Published 24 November 2023, The Daily Tribune

Allegations contained in the information must be precise.

Under Section 6, in relation to Section 9, Rule 110 of the Rules of Criminal Procedure, the Information must be sufficient, and in the event that a qualifying or aggravating circumstance attended the commission of the crime, the same must be established in ordinary and concise language, sufficient to inform the accused, not only of the crime but also of the attendant qualifying circumstances in its commission.

Thus, the allegations pertaining to the relationship between the offender and the victim cannot be stated in the alternative by using the disjunctive term “or” in the charge of qualified rape. (People of the Philippines v. xxx, G.R. No. 245926, 25 July 2023).

The crime of rape becomes qualified when any of the circumstances under Art. 266-B (1) of the Revised Penal Code is present, such as when the victim is under 18 years of age and the offender is a parent, ascendant, stepparent, guardian, relative by consanguinity or affinity within the third civil degree, or the common-law spouse of the parent of the victim.

The Supreme Court held that while all elements of rape were present in this case, the prosecution failed to establish the above-mentioned qualifying circumstance. Part of the Information stated:

“The above-named accused, knowing full[y] well the minority of his first cousin or relative within the third civil degree of consanguinity, through force and intimidation and through grave abuse of authority, did then and there, willfully, unlawfully, feloniously insert his penis into the vagina of “AAA,” 16 [sic] years old, without her consent, to her damage and prejudice.”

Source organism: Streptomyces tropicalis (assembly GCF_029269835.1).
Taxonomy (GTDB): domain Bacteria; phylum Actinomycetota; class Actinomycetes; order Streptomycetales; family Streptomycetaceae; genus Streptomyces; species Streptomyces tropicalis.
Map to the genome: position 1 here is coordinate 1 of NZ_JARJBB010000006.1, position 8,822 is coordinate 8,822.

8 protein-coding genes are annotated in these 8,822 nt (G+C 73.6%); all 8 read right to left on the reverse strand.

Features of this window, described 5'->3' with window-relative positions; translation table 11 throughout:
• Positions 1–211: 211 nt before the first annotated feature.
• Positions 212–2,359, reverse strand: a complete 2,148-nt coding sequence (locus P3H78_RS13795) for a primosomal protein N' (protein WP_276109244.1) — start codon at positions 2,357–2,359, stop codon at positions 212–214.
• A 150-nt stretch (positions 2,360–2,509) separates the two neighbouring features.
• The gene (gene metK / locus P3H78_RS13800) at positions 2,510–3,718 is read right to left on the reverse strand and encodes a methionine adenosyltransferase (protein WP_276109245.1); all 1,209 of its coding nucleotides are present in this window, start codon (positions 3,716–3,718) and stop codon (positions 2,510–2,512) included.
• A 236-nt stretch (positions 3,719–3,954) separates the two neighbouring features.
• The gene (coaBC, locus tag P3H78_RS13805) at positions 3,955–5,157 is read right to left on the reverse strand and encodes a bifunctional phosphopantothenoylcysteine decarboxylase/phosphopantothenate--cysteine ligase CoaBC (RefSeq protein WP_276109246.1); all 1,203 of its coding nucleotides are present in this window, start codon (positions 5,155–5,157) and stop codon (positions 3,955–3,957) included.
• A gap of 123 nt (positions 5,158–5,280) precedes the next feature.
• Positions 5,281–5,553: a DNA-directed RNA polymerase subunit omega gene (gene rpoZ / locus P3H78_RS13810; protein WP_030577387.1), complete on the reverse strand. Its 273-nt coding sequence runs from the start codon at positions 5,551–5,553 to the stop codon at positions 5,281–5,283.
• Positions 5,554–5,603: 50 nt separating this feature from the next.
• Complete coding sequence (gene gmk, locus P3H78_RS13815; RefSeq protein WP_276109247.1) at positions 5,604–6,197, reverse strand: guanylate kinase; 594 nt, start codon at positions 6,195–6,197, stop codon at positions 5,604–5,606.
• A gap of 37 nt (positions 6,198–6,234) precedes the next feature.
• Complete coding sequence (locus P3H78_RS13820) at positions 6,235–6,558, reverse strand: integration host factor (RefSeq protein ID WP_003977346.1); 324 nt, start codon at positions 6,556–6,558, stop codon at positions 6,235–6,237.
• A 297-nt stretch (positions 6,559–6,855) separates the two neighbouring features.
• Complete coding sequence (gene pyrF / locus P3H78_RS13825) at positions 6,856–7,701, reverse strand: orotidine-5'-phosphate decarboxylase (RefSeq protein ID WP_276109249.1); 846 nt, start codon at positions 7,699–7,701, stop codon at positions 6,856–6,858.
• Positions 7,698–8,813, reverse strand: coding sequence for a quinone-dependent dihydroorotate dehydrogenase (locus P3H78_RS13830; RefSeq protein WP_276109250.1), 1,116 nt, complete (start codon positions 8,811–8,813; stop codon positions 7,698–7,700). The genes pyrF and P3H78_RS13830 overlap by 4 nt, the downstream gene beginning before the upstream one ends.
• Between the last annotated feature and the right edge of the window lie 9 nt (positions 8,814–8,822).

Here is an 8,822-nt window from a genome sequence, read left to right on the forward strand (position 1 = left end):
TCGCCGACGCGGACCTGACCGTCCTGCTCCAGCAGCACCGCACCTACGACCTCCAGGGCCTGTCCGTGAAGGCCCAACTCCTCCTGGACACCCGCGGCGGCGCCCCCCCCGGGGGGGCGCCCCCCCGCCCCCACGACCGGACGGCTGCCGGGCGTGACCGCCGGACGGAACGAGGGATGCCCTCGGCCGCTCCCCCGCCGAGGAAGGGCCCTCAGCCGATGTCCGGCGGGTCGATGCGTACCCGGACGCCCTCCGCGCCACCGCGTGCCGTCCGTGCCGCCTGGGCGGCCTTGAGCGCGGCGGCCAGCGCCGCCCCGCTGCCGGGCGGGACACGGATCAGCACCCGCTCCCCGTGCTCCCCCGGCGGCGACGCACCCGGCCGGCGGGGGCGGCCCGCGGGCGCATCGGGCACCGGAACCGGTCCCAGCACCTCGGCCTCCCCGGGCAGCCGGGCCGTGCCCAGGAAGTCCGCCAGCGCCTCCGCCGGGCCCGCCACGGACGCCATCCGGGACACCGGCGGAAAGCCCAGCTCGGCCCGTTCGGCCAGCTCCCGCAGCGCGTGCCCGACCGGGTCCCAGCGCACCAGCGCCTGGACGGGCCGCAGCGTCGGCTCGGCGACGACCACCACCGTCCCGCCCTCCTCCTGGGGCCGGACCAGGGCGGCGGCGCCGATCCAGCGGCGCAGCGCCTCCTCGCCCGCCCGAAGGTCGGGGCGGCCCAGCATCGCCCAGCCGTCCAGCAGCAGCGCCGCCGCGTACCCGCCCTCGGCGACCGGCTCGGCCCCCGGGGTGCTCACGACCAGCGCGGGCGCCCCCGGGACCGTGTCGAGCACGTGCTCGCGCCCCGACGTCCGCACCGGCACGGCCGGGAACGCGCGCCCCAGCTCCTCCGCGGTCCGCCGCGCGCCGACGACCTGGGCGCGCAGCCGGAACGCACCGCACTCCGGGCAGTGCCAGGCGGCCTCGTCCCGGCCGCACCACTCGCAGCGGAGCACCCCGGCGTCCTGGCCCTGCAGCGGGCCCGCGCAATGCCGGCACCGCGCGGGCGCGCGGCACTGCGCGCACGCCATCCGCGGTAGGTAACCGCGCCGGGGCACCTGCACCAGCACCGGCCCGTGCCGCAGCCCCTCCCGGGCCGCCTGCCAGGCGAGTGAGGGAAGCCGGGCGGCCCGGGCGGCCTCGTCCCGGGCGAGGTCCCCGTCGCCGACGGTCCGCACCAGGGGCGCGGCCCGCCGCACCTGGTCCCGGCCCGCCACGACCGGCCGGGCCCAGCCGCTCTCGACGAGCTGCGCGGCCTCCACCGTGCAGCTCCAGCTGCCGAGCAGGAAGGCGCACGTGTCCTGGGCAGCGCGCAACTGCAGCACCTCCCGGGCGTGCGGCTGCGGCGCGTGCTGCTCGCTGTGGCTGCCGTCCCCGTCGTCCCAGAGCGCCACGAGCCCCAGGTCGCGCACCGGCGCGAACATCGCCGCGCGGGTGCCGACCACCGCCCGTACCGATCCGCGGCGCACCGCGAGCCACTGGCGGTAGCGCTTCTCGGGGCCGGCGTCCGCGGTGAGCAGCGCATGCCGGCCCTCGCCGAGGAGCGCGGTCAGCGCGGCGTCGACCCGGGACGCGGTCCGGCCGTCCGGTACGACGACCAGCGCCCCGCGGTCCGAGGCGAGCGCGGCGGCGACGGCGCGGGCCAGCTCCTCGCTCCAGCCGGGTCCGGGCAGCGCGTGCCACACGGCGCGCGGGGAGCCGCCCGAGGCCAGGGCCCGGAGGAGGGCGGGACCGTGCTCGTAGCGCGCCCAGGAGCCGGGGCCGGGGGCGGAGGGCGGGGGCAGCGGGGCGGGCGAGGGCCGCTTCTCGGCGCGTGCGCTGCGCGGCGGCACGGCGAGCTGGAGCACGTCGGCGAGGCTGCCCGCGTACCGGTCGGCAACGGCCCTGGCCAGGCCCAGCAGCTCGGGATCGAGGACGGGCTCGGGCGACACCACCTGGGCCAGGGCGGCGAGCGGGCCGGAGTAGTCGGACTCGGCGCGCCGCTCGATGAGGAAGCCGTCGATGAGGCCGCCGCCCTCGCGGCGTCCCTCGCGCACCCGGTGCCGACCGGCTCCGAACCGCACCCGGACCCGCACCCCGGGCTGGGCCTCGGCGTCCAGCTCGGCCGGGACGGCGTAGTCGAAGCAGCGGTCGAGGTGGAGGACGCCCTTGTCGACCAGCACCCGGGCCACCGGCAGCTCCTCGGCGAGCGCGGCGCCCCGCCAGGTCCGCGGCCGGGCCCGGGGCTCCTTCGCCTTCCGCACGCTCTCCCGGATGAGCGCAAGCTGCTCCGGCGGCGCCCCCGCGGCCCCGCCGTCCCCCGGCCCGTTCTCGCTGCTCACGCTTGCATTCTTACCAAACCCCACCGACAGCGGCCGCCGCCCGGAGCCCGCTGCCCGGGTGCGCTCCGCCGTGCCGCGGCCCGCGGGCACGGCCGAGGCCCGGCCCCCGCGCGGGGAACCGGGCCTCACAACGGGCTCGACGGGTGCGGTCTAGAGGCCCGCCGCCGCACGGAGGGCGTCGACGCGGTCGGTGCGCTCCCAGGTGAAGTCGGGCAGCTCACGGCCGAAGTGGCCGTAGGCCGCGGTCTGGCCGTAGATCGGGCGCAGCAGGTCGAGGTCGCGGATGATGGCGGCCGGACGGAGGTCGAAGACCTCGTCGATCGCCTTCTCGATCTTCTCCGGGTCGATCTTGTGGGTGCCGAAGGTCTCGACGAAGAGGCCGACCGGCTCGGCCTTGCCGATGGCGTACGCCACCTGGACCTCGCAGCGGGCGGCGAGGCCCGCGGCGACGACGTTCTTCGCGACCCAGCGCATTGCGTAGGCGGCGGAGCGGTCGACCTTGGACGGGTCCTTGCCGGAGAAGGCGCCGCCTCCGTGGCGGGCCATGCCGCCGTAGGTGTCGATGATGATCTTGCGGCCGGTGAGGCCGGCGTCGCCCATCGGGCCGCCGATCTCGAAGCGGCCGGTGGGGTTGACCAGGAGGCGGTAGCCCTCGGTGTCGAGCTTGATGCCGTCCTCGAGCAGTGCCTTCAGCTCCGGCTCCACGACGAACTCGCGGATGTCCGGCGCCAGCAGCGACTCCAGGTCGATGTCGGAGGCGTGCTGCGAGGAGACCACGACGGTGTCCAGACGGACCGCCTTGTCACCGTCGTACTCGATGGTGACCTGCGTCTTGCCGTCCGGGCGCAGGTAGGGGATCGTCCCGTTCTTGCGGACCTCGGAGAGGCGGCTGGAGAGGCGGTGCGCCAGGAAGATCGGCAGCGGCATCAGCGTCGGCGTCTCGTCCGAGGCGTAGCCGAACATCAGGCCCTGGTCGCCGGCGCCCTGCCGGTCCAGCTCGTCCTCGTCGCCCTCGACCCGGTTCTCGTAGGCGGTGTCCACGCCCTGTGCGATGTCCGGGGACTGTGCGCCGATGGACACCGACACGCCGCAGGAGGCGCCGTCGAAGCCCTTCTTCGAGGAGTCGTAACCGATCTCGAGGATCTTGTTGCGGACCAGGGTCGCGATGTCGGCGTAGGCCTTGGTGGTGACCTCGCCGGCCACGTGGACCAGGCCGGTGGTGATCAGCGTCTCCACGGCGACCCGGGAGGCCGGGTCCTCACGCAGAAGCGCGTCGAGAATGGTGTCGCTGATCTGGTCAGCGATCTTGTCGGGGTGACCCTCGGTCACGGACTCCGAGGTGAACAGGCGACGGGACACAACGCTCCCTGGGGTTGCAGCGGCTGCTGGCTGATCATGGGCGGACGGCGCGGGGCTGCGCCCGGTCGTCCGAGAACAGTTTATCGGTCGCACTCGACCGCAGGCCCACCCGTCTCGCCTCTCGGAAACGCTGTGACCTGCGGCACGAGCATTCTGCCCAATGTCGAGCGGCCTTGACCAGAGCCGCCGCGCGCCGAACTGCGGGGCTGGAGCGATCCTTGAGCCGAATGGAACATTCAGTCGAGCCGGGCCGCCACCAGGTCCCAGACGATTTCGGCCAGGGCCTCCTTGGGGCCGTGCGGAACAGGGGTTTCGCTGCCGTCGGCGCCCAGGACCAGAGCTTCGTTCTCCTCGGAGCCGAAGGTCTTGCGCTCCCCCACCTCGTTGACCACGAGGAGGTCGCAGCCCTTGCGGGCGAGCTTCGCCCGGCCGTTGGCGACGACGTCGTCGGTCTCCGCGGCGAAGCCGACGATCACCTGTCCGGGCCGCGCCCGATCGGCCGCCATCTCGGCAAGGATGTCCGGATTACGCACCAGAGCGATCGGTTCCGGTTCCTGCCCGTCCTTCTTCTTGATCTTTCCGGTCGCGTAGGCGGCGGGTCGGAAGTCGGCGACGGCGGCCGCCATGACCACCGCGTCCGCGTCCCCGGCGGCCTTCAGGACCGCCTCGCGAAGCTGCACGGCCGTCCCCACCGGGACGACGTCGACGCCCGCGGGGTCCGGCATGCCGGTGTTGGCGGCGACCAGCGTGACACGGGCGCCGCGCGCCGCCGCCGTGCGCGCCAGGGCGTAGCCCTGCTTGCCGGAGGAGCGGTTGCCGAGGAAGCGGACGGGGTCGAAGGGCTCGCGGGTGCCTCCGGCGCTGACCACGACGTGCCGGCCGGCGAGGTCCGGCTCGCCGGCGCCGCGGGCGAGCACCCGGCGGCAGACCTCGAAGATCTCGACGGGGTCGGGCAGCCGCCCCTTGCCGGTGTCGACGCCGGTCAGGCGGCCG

Although the minority of the victim was sufficiently indicated in the Information, the qualifying circumstance of the relationship was not. The disjunctive word “or” signifies disassociation, indicates an alternative, and that the things enumerated should be taken separately.

Applying the rules on statutory construction, the terms ‘first cousin’ and ‘third degree relative by consanguinity’ were then accorded distinct meanings in this case.

The Court found two inferences from the phrase: (1) that the victim may either be a first cousin or a relative of the accused within the third civil degree of consanguinity, or (2) that the accused, being a third cousin, is a relative within the third civil degree of consanguinity.

The phrasing of the allegation inevitably results in confusion, and as such, it may not be fully understood by a person of ordinary intelligence.

Moreover, the Supreme Court explained that using such word in the information allowed the prosecution to indict the accused in the alternative, either as a first cousin or a third-degree relative by consanguinity.

Having failed to specifically allege the relationship, the accused was not fully apprised of the charge against him, made serious by the qualifying circumstances.

The imprecision of the charge cannot make the accused liable for the same. Accordingly, the Court convicted the accused of simple rape.

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